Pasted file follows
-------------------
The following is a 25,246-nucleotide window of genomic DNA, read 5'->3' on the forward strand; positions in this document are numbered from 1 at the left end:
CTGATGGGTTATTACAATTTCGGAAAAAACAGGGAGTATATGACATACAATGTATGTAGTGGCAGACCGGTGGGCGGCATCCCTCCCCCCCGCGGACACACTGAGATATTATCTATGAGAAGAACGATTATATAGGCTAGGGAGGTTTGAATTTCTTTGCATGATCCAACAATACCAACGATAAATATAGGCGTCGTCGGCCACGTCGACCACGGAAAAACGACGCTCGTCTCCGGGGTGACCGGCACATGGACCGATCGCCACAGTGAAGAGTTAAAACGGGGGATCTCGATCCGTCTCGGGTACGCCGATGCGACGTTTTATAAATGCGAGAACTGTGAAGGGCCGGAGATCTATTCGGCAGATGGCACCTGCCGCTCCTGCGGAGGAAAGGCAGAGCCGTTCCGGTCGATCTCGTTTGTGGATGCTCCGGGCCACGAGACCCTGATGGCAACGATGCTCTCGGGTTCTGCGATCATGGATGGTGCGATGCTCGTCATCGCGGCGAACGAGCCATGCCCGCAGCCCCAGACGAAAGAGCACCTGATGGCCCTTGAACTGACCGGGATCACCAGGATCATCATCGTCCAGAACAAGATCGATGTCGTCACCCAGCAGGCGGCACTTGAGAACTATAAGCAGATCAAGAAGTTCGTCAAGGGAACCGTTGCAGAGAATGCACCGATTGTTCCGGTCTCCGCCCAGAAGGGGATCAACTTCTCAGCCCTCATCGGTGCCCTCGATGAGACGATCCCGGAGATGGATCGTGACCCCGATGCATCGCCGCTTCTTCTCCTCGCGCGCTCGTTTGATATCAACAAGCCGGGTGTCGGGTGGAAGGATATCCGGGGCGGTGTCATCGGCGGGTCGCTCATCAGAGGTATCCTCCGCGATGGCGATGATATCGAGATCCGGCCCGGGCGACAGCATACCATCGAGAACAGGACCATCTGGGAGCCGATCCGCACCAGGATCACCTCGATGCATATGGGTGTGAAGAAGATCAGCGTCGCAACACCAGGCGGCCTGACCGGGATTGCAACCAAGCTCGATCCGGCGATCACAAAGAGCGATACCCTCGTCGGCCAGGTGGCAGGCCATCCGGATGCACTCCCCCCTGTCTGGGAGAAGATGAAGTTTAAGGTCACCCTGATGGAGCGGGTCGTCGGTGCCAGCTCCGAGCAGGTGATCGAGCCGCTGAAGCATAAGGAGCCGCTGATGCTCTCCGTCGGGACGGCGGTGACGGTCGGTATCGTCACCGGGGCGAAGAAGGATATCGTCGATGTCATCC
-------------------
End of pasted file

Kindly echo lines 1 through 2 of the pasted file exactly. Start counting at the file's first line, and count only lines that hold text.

The following is a 25,246-nucleotide window of genomic DNA, read 5'->3' on the forward strand; positions in this document are numbered from 1 at the left end:
CTGATGGGTTATTACAATTTCGGAAAAAACAGGGAGTATATGACATACAATGTATGTAGTGGCAGACCGGTGGGCGGCATCCCTCCCCCCCGCGGACACACTGAGATATTATCTATGAGAAGAACGATTATATAGGCTAGGGAGGTTTGAATTTCTTTGCATGATCCAACAATACCAACGATAAATATAGGCGTCGTCGGCCACGTCGACCACGGAAAAACGACGCTCGTCTCCGGGGTGACCGGCACATGGACCGATCGCCACAGTGAAGAGTTAAAACGGGGGATCTCGATCCGTCTCGGGTACGCCGATGCGACGTTTTATAAATGCGAGAACTGTGAAGGGCCGGAGATCTATTCGGCAGATGGCACCTGCCGCTCCTGCGGAGGAAAGGCAGAGCCGTTCCGGTCGATCTCGTTTGTGGATGCTCCGGGCCACGAGACCCTGATGGCAACGATGCTCTCGGGTTCTGCGATCATGGATGGTGCGATGCTCGTCATCGCGGCGAACGAGCCATGCCCGCAGCCCCAGACGAAAGAGCACCTGATGGCCCTTGAACTGACCGGGATCACCAGGATCATCATCGTCCAGAACAAGATCGATGTCGTCACCCAGCAGGCGGCACTTGAGAACTATAAGCAGATCAAGAAGTTCGTCAAGGGAACCGTTGCAGAGAATGCACCGATTGTTCCGGTCTCCGCCCAGAAGGGGATCAACTTCTCAGCCCTCATCGGTGCCCTCGATGAGACGATCCCGGAGATGGATCGTGACCCCGATGCATCGCCGCTTCTTCTCCTCGCGCGCTCGTTTGATATCAACAAGCCGGGTGTCGGGTGGAAGGATATCCGGGGCGGTGTCATCGGCGGGTCGCTCATCAGAGGTATCCTCCGCGATGGCGATGATATCGAGATCCGGCCCGGGCGACAGCATACCATCGAGAACAGGACCATCTGGGAGCCGATCCGCACCAGGATCACCTCGATGCATATGGGTGTGAAGAAGATCAGCGTCGCAACACCAGGCGGCCTGACCGGGATTGCAACCAAGCTCGATCCGGCGATCACAAAGAGCGATACCCTCGTCGGCCAGGTGGCAGGCCATCCGGATGCACTCCCCCCTGTCTGGGAGAAGATGAAGTTTAAGGTCACCCTGATGGAGCGGGTCGTCGGTGCCAGCTCCGAGCAGGTGATCGAGCCGCTGAAGCATAAGGAGCCGCTGATGCTCTCCGTCGGGACGGCGGTGACGGTCGGTATCGTCACCGGGGCGAAGAAGGATATCGTCGATGTCATCC